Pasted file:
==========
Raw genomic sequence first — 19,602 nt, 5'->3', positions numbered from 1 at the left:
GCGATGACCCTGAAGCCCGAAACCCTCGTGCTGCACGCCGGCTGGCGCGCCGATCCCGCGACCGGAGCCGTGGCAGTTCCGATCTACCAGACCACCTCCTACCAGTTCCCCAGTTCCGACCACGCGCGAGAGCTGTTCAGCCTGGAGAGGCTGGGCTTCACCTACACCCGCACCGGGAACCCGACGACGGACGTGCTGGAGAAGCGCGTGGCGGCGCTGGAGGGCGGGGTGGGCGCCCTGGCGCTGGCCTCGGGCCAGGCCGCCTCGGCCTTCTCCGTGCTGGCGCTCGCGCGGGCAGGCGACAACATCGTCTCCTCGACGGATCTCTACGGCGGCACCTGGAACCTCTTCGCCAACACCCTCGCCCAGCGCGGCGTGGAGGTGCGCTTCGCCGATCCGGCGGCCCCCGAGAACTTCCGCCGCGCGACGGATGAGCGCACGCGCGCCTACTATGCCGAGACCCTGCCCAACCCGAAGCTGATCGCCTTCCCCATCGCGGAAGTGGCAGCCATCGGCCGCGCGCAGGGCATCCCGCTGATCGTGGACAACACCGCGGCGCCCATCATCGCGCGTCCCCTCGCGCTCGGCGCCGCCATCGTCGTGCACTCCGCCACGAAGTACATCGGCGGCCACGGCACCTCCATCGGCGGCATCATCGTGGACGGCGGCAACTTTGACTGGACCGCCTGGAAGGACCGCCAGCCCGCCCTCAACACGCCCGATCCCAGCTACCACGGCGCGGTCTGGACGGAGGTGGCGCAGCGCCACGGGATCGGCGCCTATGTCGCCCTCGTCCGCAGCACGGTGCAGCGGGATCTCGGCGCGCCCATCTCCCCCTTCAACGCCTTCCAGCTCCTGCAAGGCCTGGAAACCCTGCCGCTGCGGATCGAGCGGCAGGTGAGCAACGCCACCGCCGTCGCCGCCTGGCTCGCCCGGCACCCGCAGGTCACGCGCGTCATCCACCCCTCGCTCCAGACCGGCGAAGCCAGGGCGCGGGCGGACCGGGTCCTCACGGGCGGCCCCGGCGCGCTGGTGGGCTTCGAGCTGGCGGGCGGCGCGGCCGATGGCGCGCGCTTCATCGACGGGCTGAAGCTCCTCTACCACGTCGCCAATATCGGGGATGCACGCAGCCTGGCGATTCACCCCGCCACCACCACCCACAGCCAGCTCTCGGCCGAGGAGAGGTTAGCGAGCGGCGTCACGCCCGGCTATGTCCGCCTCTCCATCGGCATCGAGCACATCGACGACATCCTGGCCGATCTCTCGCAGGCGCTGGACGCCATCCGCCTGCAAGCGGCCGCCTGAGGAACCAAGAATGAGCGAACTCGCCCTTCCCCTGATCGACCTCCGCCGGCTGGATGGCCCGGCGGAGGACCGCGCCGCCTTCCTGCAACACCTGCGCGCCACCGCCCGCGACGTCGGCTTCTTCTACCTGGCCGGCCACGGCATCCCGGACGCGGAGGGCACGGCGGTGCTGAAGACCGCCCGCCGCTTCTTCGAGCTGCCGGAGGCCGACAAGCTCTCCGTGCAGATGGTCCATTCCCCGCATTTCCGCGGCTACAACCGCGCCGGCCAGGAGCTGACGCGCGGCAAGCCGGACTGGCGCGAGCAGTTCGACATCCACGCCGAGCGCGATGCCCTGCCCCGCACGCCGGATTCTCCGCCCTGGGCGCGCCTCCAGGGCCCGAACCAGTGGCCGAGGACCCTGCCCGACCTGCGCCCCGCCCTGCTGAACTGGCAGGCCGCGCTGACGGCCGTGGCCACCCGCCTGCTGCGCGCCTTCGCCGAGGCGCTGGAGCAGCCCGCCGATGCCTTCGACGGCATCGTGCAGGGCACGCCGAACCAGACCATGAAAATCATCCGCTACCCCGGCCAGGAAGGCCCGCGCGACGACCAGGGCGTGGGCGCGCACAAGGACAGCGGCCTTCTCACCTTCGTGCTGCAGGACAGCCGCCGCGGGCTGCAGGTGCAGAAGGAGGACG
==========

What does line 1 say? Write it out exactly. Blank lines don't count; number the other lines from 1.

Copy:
Raw genomic sequence first — 19,602 nt, 5'->3', positions numbered from 1 at the left: